June 26, 2014

10 things immigrant families need to know about the Marketplace

Affordable coverage options are available in the Health Insurance Marketplace for immigrant families. If you’ve recently moved to the United States and had a change in your immigration status, here are some things you should know about Marketplace coverage:

  1. In order to buy private health insurance through the Marketplace, you must be a U.S. citizen or be lawfully present in the United States. See a list of immigration statuses that qualify for Marketplace coverage.
  1. If you recently gained U.S. citizenship or had a change in your immigration status, you may qualify for a Special Enrollment Period. See if you can enroll in a Marketplace health plan outside Open Enrollment.

  2. If you’re a lawfully present immigrant, you can buy private health insurance in the Marketplace. You may be eligible for lower costs on monthly premiums and lower out-of-pocket costs based on your income. If you make less than $11,490 ($23,550 for a family of 4) and you aren’t eligible for Medicaid, you may still qualify for lower costs on coverage.

  3. If you’re a “qualified non-citizen” and meet your state’s income eligibility rules, you’re generally eligible for Medicaid and Children’s Health Insurance Program (CHIP) coverage. See a list of “qualified non-citizen” statuses.

  4. In order to get Medicaid and CHIP coverage, you may have a 5-year waiting period. This means you must wait 5 years after receiving “qualified” immigration status before being eligible for Medicaid and CHIP. See a list of exceptions to the 5-year waiting period and other important details.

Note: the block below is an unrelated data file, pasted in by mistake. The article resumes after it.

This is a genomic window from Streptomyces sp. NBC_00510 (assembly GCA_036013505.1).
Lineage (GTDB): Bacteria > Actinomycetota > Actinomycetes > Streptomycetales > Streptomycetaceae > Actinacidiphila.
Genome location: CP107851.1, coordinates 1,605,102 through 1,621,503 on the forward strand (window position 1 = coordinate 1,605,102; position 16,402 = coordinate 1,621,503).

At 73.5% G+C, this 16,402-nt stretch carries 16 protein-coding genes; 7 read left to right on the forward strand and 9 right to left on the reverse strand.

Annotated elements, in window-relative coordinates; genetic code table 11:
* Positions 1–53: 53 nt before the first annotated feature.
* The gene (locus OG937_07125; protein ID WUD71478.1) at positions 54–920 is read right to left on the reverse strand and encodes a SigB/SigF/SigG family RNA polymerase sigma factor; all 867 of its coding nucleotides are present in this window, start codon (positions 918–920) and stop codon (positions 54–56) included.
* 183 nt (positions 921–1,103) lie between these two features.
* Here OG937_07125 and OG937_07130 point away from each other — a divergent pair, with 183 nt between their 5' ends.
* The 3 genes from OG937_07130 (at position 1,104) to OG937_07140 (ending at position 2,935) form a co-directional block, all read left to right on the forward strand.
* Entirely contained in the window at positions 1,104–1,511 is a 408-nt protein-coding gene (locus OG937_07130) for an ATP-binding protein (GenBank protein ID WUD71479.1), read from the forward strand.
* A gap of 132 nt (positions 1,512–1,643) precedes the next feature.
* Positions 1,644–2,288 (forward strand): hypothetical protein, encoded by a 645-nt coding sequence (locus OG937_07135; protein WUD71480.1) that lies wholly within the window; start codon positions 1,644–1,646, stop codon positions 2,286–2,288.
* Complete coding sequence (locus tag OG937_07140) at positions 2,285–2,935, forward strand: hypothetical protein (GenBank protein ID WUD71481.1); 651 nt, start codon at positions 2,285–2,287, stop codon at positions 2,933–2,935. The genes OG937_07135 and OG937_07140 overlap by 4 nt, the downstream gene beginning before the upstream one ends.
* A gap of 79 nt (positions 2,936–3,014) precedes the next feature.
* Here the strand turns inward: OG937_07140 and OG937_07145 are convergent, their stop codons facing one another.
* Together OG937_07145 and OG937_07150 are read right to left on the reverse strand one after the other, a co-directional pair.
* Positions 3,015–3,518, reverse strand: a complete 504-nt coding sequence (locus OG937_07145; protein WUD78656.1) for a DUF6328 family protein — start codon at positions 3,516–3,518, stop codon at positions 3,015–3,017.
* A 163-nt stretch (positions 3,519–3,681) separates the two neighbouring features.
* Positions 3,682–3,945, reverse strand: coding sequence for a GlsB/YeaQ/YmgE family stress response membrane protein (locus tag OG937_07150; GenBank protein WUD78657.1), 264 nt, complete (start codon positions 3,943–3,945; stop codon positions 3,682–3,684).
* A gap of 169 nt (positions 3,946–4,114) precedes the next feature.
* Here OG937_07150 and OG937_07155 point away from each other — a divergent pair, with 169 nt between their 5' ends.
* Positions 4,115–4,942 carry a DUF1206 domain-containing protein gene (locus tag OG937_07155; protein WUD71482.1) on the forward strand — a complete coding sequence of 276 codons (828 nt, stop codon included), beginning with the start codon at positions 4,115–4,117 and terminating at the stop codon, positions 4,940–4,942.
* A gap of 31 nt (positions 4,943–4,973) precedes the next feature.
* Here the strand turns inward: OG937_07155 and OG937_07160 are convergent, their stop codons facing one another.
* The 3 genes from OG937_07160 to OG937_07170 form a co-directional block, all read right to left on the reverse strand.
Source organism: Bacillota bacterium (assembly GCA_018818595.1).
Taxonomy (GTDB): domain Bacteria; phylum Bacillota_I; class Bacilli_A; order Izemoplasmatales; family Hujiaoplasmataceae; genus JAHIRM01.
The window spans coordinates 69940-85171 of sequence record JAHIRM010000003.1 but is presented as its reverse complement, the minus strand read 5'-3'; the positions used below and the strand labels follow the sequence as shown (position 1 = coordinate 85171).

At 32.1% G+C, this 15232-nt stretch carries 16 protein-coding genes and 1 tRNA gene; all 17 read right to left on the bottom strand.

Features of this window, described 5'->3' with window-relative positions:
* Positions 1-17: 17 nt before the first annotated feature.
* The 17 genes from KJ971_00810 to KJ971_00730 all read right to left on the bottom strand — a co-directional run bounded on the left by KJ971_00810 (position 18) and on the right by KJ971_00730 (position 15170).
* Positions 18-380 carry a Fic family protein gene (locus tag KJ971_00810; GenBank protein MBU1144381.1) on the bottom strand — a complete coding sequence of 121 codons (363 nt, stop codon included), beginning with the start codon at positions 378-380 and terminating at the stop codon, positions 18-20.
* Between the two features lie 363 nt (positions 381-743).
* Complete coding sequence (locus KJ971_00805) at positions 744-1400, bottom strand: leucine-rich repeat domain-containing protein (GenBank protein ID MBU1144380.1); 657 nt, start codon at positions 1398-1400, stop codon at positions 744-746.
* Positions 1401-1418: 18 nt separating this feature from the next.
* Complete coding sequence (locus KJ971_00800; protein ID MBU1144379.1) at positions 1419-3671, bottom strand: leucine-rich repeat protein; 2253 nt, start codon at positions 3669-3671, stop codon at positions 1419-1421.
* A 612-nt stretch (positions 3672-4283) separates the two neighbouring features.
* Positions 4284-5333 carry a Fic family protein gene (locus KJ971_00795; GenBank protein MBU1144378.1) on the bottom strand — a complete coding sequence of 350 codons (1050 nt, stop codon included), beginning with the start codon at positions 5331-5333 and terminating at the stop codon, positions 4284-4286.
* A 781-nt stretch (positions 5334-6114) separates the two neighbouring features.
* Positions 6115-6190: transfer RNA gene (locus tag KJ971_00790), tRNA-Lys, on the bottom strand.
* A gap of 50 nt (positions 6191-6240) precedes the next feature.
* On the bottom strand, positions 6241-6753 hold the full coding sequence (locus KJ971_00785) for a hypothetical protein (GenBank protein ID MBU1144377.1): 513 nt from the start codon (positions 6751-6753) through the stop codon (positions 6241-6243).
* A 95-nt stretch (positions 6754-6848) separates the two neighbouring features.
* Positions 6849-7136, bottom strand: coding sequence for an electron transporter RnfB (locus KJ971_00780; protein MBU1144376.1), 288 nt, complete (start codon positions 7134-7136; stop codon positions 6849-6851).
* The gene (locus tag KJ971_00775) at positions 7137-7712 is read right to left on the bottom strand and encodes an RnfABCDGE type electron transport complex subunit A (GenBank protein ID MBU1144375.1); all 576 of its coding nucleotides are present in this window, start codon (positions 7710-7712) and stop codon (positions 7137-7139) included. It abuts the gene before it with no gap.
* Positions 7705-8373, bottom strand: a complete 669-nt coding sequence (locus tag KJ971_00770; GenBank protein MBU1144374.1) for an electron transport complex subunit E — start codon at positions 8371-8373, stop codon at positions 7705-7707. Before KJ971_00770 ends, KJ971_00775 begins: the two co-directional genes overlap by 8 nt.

5. Many immigrant families are of “mixed status,” with members having different immigration and citizenship statuses. Mixed status families can apply for a tax credit or lower out-of-pocket costs for private insurance for their dependent family members who are eligible for coverage in the Marketplace or for Medicaid and CHIP coverage. Family members who aren't applying for health coverage for themselves won't be asked if they have eligible immigration status.

  6. Federal and state Marketplaces, and state Medicaid and CHIP agencies can’t require you to provide information about the citizenship or immigration status of any family or household members who aren’t applying for coverage.

  7. States can’t deny you benefits because a family or household member who isn't applying hasn’t provided his or her citizenship or immigration status.

  8. Information that you provide to the Marketplace won’t be used for immigration enforcement purposes.

  9. If you’re not eligible for Marketplace coverage or you can't afford a health plan, you can get low-cost health care at a nearby community health center. Community health centers provide primary health care services to all residents, including immigrant families, in the health center’s service area.

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